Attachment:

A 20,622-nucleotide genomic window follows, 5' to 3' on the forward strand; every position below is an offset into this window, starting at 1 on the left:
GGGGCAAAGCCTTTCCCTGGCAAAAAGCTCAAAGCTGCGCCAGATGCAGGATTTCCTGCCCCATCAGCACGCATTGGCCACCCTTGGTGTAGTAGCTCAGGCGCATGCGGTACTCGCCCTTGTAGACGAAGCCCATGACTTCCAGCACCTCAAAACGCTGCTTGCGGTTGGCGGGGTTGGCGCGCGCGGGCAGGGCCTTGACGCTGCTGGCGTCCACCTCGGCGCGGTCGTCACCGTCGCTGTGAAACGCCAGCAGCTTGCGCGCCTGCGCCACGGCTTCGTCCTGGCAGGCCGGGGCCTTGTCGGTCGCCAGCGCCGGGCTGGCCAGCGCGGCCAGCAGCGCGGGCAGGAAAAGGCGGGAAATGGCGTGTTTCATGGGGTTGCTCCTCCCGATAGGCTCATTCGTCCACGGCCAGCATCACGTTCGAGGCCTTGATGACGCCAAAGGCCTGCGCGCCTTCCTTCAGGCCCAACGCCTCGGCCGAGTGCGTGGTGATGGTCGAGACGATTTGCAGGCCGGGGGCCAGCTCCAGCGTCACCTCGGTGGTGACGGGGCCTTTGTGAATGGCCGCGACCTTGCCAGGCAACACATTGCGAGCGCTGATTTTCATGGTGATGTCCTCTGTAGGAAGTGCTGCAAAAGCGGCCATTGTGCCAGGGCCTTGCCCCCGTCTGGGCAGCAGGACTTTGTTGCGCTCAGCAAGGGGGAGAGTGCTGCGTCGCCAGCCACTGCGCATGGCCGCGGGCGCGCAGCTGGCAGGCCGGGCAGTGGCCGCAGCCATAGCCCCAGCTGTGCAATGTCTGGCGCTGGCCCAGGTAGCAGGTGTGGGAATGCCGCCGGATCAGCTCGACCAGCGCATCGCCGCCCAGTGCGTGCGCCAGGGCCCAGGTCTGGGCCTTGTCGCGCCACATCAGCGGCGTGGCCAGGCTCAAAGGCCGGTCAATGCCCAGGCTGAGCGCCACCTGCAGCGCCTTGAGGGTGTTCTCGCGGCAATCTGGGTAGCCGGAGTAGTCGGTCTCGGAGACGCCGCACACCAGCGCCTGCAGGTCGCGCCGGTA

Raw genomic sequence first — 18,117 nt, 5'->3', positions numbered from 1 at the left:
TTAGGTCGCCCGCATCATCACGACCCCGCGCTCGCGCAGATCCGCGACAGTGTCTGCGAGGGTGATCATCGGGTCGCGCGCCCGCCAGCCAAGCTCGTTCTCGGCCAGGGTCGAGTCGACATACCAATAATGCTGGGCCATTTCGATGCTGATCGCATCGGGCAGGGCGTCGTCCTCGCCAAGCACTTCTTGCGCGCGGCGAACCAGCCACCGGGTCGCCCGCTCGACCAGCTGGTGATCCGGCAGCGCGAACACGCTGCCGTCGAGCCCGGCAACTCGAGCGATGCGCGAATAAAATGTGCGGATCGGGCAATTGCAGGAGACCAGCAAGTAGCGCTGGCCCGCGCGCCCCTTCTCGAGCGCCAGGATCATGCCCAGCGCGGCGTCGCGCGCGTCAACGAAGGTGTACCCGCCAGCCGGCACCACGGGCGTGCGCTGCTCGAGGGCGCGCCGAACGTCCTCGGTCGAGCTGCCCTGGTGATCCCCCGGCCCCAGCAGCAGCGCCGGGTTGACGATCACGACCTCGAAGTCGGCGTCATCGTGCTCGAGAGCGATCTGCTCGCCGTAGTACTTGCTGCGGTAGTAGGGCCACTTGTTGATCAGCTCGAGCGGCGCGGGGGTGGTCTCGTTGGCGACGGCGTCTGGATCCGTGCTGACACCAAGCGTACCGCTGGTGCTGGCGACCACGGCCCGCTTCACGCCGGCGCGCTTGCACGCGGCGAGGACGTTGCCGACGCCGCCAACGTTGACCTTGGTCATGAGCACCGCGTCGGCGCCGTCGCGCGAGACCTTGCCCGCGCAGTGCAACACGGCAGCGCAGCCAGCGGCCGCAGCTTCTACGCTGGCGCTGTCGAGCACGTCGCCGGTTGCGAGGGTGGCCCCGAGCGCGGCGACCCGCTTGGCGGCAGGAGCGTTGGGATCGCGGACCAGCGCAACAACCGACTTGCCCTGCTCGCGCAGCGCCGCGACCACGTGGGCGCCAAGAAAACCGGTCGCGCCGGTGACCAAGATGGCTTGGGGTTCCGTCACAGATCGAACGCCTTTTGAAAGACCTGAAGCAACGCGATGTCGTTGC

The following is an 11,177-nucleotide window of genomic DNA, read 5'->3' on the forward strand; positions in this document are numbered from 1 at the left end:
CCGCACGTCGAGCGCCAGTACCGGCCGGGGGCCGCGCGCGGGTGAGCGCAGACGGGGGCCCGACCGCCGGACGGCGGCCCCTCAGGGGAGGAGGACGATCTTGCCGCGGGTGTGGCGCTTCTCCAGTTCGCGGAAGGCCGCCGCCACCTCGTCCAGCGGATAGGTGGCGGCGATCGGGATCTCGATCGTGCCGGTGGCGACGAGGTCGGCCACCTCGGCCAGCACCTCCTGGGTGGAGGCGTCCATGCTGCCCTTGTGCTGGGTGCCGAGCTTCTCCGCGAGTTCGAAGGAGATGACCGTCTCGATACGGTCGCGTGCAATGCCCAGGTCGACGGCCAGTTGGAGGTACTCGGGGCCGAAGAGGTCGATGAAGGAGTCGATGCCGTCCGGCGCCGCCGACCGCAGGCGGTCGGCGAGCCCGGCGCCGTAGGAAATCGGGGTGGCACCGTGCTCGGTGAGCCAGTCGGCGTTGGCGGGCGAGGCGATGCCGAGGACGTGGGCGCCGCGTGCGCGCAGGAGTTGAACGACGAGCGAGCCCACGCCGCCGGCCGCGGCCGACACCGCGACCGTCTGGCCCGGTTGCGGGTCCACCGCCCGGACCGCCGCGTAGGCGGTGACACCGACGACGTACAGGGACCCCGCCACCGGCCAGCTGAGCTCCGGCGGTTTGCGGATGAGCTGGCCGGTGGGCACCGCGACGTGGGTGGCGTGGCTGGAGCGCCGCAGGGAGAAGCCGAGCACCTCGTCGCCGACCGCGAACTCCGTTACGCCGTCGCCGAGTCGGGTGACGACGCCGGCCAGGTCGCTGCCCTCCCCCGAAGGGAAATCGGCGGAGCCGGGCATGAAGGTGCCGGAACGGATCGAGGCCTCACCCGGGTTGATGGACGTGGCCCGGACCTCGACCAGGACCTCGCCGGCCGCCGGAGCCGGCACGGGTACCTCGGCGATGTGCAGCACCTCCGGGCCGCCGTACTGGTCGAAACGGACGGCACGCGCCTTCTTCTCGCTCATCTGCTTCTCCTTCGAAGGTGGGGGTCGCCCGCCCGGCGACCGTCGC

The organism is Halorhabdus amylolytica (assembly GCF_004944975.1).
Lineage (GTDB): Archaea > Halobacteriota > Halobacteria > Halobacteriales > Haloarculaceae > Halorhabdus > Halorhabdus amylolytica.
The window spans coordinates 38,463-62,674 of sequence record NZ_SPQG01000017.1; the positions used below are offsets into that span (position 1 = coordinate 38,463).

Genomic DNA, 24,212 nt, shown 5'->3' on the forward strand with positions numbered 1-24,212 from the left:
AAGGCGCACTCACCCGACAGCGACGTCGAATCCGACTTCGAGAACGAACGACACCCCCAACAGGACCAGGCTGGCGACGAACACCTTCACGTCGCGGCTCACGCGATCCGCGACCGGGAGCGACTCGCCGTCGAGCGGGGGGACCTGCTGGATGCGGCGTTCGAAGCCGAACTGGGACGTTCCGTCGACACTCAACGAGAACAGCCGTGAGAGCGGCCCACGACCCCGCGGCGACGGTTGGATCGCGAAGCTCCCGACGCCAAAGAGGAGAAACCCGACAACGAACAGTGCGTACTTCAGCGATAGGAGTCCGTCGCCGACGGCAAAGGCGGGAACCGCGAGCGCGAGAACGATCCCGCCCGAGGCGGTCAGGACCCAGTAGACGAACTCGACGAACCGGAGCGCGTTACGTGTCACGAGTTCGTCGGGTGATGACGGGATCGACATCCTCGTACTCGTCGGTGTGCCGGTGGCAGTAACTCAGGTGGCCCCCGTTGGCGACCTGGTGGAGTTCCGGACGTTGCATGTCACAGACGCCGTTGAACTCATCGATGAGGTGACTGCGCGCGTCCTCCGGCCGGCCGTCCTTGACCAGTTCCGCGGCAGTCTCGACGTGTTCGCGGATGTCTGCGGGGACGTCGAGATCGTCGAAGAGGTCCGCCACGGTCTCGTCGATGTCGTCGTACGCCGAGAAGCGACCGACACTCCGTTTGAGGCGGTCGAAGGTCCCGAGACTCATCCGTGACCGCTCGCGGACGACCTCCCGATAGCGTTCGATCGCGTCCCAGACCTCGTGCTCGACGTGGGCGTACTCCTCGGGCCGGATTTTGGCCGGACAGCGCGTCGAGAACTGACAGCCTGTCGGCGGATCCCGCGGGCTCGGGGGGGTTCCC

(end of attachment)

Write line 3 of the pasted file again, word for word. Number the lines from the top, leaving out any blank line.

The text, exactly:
Raw genomic sequence first — 18,117 nt, 5'->3', positions numbered from 1 at the left: